April 10, 2014
A New Jersey Facebook ruling means online posts may be used as evidence against a party. During before and after a personal injury cause of action is commenced, it is important to remember that anything you say and/or do may be used against you. It is important that you mind what you put in the public. While Illinois Courts have not yet had the opportunity to digest the issues represented by Facebook, it would not be surprising if a Court allows, at the very least, a limited inquiry about specific posts a plaintiff and/or defendant has made that may be used as an admission against interest. Best practice, of course, is not to mention anything about any ongoing litigation in any post whatsoever.
“Parents warn their teenagers about Internet dangers, from cyber bullying to potential predators, but may not realize the personal legal risks they face themselves when using social media such as Facebook and Twitter. A recent federal court in New Jersey has ruled online posts may be discoverable as evidence in some legal cases…
The ruling by a Magistrate Judge with the United States District Court in the District of New Jersey has taken a big step toward the forced disclosure of online social media postings as possible evidence in court cases and lawsuits. Specifically, content posted to social media websites may be considered evidence and is subject to the same laws against evidence tampering as physical documents.
In the case of Gatto v. United Airlines and Allied Aviation Services, Frank Gatto, a former baggage handler at John F. Kennedy Airport, sued United Airlines and Allied Aviation Services for damages following a workplace-related injury which he claimed left him permanently disabled, impairing his ability to work or engage in social activities.” The defendants “sought authorization to access Gatto’s Facebook data,” and a judge authorized the access directly through Gatto’s login. “Gatto had deactivated his Facebook account and it’s contents were automatically deleted after 14 days.” A judge “ruled that deletion of data in Gatto’s Facebook account constituted ‘spoliation of evidence,’” which “resulted in an adverse inference against Gatto.”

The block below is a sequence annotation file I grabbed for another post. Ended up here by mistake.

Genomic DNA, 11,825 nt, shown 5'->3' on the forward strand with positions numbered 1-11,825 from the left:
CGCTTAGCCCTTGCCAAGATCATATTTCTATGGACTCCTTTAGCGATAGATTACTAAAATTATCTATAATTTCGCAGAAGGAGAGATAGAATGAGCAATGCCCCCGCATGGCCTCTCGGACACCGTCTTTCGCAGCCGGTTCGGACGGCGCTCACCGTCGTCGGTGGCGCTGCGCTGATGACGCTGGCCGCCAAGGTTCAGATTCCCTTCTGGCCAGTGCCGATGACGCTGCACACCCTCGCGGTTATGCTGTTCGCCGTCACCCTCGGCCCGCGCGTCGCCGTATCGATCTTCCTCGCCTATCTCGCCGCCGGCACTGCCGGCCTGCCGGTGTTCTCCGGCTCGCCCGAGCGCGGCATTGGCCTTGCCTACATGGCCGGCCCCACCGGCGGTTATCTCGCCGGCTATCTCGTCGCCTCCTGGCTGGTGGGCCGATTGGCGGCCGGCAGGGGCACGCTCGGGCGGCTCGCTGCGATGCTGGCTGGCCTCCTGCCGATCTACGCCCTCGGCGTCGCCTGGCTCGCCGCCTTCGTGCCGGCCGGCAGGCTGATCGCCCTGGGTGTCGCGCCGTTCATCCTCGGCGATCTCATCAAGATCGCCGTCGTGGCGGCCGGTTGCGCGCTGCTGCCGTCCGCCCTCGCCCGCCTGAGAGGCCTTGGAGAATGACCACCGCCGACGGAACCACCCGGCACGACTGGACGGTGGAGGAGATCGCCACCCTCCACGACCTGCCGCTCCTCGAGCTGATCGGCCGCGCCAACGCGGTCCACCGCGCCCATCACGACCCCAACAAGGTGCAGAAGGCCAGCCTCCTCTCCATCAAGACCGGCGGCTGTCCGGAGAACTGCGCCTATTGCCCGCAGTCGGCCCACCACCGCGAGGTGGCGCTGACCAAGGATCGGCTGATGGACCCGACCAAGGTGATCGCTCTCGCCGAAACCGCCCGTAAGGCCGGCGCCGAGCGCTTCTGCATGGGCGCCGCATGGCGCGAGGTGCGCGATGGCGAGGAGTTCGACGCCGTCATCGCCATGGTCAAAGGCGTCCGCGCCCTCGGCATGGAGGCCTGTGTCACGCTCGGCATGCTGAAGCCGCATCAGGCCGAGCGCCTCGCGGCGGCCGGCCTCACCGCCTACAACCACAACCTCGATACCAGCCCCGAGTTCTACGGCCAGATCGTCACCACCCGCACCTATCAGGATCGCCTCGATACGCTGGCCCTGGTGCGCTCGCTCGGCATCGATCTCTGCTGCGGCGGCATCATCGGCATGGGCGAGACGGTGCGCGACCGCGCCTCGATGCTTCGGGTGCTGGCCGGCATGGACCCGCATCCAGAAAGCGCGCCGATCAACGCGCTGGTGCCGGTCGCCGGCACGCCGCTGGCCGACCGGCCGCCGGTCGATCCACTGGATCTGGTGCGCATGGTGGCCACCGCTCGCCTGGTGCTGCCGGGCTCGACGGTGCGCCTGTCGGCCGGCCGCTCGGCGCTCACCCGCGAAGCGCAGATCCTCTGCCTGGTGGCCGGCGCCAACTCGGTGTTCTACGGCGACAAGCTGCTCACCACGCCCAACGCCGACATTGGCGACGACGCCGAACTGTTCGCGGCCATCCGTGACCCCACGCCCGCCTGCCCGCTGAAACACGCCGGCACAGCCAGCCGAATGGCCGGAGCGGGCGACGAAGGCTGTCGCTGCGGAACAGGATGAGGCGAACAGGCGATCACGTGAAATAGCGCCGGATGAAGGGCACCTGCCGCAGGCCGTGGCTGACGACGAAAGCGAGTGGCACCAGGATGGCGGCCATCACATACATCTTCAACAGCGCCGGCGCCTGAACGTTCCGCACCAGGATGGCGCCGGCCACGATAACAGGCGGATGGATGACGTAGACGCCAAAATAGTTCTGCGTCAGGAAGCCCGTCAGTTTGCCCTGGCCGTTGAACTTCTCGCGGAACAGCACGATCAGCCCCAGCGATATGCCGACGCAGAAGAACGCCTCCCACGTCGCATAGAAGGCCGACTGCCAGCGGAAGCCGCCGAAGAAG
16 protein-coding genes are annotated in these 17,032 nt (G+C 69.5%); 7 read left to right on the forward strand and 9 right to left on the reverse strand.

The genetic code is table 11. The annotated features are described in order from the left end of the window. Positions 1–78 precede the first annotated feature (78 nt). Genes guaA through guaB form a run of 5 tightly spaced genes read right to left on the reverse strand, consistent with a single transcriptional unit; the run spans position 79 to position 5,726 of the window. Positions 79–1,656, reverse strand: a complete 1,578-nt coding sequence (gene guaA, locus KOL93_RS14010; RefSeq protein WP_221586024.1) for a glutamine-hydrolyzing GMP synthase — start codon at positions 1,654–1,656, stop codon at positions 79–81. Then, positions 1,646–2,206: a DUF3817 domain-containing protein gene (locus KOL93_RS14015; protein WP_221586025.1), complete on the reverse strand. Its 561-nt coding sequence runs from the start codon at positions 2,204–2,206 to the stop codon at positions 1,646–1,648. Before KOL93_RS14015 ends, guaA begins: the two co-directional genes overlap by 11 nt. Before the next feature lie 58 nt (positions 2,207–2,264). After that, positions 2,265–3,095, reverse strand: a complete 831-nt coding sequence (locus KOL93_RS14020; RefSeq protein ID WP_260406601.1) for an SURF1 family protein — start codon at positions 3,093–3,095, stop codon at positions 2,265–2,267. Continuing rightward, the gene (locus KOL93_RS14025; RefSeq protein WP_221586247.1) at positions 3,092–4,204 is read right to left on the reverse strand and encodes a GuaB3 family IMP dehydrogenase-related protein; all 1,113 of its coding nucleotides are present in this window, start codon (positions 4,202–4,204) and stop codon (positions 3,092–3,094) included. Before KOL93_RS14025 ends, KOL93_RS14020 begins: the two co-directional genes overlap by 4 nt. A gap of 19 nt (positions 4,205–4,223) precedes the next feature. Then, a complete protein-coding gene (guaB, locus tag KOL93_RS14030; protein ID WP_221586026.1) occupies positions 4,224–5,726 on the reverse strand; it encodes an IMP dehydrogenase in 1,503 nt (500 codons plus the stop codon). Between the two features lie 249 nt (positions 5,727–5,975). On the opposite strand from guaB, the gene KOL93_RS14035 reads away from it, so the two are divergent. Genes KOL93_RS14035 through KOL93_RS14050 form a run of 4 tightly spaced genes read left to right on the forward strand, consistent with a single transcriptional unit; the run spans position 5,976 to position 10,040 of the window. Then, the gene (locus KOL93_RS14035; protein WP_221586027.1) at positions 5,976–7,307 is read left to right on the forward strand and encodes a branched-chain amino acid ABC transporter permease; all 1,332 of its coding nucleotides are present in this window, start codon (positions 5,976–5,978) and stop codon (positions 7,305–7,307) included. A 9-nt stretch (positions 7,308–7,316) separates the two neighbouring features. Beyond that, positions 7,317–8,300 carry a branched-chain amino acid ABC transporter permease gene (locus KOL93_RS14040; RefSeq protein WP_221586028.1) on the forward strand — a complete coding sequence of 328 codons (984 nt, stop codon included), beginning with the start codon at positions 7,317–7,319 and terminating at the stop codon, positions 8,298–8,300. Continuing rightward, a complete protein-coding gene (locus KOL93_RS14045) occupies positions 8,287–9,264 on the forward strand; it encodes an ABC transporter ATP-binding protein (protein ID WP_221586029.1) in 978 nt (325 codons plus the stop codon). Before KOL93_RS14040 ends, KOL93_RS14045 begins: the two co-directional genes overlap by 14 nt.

January 7, 2010
the US Chamber of Commerce has consistently engaged in disseminating false information to the masses. At some point they should stop doing that.
A spokesman for the Chamber, Mark Szymanski, told us the ad began airing “nationally” in late December and will continue to air until the end of January. But he would not disclose the amount of money the Chamber Institute for Legal Reform is spending on the ad.
Szymanski said the source for the ad’s claim is an October 2005 study, “Impact of Litigation on Small Businesses,” conducted for the Small Business Administration by Klemm Analysis Group Inc. of Washington, D.C. But that report says nothing of the sort. In fact, it found that less than 15 percent of federal lawsuits target any business entity at all, and that roughly half of those, or fewer, involved small businesses.
This is not the first time we’ve caught the Chamber making an inflated claim about the impact of lawsuits.